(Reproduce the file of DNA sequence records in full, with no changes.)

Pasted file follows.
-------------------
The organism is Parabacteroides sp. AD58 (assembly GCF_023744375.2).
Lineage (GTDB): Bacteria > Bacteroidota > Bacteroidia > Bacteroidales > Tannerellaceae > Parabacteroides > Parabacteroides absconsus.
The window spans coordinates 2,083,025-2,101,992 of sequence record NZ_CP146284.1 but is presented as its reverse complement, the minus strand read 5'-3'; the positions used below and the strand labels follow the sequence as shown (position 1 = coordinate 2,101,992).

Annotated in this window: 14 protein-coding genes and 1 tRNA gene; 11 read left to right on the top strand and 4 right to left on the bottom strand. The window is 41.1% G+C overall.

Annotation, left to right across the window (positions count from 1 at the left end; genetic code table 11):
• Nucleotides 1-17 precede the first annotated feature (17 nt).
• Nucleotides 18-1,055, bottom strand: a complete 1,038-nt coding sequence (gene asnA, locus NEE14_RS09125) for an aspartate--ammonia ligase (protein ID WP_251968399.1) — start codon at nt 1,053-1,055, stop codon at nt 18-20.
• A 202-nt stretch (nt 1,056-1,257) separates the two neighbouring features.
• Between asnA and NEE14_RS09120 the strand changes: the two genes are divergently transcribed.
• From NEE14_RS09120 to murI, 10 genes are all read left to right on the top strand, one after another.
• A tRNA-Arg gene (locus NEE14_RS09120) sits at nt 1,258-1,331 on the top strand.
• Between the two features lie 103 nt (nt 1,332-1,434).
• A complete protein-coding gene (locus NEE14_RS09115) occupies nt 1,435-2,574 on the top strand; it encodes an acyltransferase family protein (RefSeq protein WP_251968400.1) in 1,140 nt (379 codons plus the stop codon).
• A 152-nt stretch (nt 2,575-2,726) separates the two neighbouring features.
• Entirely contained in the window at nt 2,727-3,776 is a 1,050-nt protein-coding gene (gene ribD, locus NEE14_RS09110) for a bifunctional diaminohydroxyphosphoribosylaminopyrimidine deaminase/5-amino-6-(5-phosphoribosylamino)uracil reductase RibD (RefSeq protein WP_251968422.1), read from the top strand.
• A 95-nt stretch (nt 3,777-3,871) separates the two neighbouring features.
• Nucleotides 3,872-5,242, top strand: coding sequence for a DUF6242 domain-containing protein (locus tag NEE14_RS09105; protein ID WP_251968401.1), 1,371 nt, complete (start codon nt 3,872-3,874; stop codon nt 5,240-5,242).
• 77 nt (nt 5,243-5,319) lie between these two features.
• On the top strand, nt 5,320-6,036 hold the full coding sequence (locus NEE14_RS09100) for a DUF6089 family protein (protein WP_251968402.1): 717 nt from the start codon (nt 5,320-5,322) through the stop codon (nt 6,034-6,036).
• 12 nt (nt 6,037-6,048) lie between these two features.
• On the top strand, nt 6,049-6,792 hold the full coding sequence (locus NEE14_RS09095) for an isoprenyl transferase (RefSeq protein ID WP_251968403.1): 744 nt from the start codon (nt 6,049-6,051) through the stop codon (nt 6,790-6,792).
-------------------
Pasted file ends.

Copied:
The organism is Parabacteroides sp. AD58 (assembly GCF_023744375.2).
Lineage (GTDB): Bacteria > Bacteroidota > Bacteroidia > Bacteroidales > Tannerellaceae > Parabacteroides > Parabacteroides absconsus.
The window spans coordinates 2,083,025-2,101,992 of sequence record NZ_CP146284.1 but is presented as its reverse complement, the minus strand read 5'-3'; the positions used below and the strand labels follow the sequence as shown (position 1 = coordinate 2,101,992).

Annotated in this window: 14 protein-coding genes and 1 tRNA gene; 11 read left to right on the top strand and 4 right to left on the bottom strand. The window is 41.1% G+C overall.

Annotation, left to right across the window (positions count from 1 at the left end; genetic code table 11):
• Nucleotides 1-17 precede the first annotated feature (17 nt).
• Nucleotides 18-1,055, bottom strand: a complete 1,038-nt coding sequence (gene asnA, locus NEE14_RS09125) for an aspartate--ammonia ligase (protein ID WP_251968399.1) — start codon at nt 1,053-1,055, stop codon at nt 18-20.
• A 202-nt stretch (nt 1,056-1,257) separates the two neighbouring features.
• Between asnA and NEE14_RS09120 the strand changes: the two genes are divergently transcribed.
• From NEE14_RS09120 to murI, 10 genes are all read left to right on the top strand, one after another.
• A tRNA-Arg gene (locus NEE14_RS09120) sits at nt 1,258-1,331 on the top strand.
• Between the two features lie 103 nt (nt 1,332-1,434).
• A complete protein-coding gene (locus NEE14_RS09115) occupies nt 1,435-2,574 on the top strand; it encodes an acyltransferase family protein (RefSeq protein WP_251968400.1) in 1,140 nt (379 codons plus the stop codon).
• A 152-nt stretch (nt 2,575-2,726) separates the two neighbouring features.
• Entirely contained in the window at nt 2,727-3,776 is a 1,050-nt protein-coding gene (gene ribD, locus NEE14_RS09110) for a bifunctional diaminohydroxyphosphoribosylaminopyrimidine deaminase/5-amino-6-(5-phosphoribosylamino)uracil reductase RibD (RefSeq protein WP_251968422.1), read from the top strand.
• A 95-nt stretch (nt 3,777-3,871) separates the two neighbouring features.
• Nucleotides 3,872-5,242, top strand: coding sequence for a DUF6242 domain-containing protein (locus tag NEE14_RS09105; protein ID WP_251968401.1), 1,371 nt, complete (start codon nt 3,872-3,874; stop codon nt 5,240-5,242).
• 77 nt (nt 5,243-5,319) lie between these two features.
• On the top strand, nt 5,320-6,036 hold the full coding sequence (locus NEE14_RS09100) for a DUF6089 family protein (protein WP_251968402.1): 717 nt from the start codon (nt 5,320-5,322) through the stop codon (nt 6,034-6,036).
• 12 nt (nt 6,037-6,048) lie between these two features.
• On the top strand, nt 6,049-6,792 hold the full coding sequence (locus NEE14_RS09095) for an isoprenyl transferase (RefSeq protein ID WP_251968403.1): 744 nt from the start codon (nt 6,049-6,051) through the stop codon (nt 6,790-6,792).